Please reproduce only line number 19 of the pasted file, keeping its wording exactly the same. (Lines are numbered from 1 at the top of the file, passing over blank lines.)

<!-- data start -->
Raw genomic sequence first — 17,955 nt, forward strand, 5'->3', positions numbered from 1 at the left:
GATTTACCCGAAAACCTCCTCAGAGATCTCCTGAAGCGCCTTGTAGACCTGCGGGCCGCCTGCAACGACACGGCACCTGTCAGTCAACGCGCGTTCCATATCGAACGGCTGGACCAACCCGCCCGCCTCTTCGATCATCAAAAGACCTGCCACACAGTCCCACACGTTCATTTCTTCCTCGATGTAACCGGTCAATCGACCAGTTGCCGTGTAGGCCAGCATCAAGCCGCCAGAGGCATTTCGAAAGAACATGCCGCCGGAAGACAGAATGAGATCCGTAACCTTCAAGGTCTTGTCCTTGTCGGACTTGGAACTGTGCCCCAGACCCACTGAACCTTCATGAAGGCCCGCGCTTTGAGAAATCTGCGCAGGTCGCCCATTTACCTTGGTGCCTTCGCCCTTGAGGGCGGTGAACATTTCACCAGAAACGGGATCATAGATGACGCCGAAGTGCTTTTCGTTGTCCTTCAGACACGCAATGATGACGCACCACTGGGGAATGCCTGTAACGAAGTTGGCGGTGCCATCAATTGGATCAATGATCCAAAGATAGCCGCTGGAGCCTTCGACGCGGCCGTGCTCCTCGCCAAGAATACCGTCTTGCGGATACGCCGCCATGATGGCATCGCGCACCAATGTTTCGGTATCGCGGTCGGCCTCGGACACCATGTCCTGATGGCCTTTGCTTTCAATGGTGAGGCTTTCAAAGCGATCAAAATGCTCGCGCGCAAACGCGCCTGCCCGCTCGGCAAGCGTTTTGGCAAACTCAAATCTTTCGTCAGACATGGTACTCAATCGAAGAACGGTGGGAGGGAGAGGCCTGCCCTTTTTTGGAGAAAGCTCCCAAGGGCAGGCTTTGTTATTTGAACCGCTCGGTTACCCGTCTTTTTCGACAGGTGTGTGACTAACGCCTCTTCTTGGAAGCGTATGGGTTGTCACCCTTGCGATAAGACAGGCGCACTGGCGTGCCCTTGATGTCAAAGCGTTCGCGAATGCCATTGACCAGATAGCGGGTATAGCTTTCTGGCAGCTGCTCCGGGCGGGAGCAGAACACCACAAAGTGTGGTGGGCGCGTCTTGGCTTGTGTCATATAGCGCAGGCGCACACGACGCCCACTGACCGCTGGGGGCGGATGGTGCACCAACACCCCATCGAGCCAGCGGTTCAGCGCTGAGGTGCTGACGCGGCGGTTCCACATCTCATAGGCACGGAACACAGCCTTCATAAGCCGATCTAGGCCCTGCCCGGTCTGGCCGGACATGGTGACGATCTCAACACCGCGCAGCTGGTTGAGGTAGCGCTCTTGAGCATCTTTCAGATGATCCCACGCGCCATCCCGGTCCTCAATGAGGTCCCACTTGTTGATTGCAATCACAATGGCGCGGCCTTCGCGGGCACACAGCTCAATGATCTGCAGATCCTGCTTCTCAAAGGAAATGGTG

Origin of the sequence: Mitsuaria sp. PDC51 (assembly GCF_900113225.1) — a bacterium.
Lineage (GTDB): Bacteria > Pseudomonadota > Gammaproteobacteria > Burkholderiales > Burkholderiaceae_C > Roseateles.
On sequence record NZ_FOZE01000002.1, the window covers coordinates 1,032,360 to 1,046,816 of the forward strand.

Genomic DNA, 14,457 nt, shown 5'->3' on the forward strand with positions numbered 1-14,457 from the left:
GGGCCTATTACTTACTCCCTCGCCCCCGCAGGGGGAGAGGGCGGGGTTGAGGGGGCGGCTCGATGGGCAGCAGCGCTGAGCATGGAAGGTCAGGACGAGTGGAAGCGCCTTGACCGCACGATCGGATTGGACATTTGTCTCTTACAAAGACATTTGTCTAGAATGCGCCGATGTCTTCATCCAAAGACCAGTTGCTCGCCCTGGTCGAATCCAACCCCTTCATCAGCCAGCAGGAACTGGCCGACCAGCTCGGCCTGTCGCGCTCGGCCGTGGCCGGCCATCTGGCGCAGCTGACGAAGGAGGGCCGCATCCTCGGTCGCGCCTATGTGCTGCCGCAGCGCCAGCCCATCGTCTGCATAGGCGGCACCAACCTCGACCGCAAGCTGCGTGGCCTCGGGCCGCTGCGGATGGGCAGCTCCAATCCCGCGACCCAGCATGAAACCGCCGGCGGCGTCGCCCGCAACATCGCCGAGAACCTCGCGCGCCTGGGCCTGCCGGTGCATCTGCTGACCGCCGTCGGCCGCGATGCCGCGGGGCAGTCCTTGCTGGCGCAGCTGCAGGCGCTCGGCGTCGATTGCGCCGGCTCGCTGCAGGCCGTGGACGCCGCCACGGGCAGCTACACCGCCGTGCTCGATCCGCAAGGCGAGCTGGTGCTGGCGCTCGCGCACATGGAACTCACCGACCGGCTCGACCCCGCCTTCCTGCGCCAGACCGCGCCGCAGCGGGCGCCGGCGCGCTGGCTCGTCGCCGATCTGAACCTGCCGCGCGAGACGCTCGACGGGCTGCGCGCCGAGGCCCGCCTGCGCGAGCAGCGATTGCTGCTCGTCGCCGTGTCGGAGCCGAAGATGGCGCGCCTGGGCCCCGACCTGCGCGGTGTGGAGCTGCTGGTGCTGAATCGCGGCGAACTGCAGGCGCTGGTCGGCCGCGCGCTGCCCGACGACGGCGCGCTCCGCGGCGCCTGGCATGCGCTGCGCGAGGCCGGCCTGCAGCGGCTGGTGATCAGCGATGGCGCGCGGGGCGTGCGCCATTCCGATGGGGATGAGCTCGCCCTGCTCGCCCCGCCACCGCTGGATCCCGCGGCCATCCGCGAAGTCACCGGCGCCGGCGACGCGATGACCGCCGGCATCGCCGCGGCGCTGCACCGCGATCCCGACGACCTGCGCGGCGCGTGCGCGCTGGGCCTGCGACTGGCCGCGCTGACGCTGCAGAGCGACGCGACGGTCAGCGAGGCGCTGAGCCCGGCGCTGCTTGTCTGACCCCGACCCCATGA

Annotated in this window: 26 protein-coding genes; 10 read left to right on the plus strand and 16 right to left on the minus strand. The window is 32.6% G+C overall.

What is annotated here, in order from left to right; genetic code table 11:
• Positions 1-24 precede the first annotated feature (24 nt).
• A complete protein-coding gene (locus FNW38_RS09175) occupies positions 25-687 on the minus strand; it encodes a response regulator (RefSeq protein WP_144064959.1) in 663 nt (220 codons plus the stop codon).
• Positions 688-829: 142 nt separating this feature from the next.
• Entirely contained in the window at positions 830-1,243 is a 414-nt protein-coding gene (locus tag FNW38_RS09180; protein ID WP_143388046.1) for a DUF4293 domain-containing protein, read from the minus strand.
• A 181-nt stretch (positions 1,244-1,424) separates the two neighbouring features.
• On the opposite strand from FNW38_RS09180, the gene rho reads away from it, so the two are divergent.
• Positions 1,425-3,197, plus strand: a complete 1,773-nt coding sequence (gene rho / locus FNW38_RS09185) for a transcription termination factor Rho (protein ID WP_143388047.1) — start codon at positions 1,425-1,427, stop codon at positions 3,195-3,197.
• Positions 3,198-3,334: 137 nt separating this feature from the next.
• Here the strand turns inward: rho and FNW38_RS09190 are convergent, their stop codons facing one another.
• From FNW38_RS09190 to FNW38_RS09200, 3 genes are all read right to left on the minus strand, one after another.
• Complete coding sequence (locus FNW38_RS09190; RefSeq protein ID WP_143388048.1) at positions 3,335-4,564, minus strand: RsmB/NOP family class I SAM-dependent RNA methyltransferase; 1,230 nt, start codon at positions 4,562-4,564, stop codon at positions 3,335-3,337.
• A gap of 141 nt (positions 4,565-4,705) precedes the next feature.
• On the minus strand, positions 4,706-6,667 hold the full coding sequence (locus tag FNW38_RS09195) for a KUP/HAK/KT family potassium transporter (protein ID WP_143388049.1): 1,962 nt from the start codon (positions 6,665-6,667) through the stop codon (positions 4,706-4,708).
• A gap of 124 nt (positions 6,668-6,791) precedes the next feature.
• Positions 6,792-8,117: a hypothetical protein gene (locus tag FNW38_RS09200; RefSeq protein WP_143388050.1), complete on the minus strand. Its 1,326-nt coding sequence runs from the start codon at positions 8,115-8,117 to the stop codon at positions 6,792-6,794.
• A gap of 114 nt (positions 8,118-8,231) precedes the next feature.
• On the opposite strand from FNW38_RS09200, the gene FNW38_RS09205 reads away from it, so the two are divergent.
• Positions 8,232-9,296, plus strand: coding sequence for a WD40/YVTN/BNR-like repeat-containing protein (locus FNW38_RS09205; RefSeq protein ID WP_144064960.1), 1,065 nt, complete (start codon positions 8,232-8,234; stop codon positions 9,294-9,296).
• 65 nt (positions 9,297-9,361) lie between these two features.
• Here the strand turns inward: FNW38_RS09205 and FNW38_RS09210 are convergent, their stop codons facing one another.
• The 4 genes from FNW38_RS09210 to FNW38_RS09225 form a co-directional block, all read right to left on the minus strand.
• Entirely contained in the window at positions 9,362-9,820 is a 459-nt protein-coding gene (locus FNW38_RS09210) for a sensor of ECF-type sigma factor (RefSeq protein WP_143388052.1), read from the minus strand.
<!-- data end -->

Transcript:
• From FNW38_RS09190 to FNW38_RS09200, 3 genes are all read right to left on the minus strand, one after another.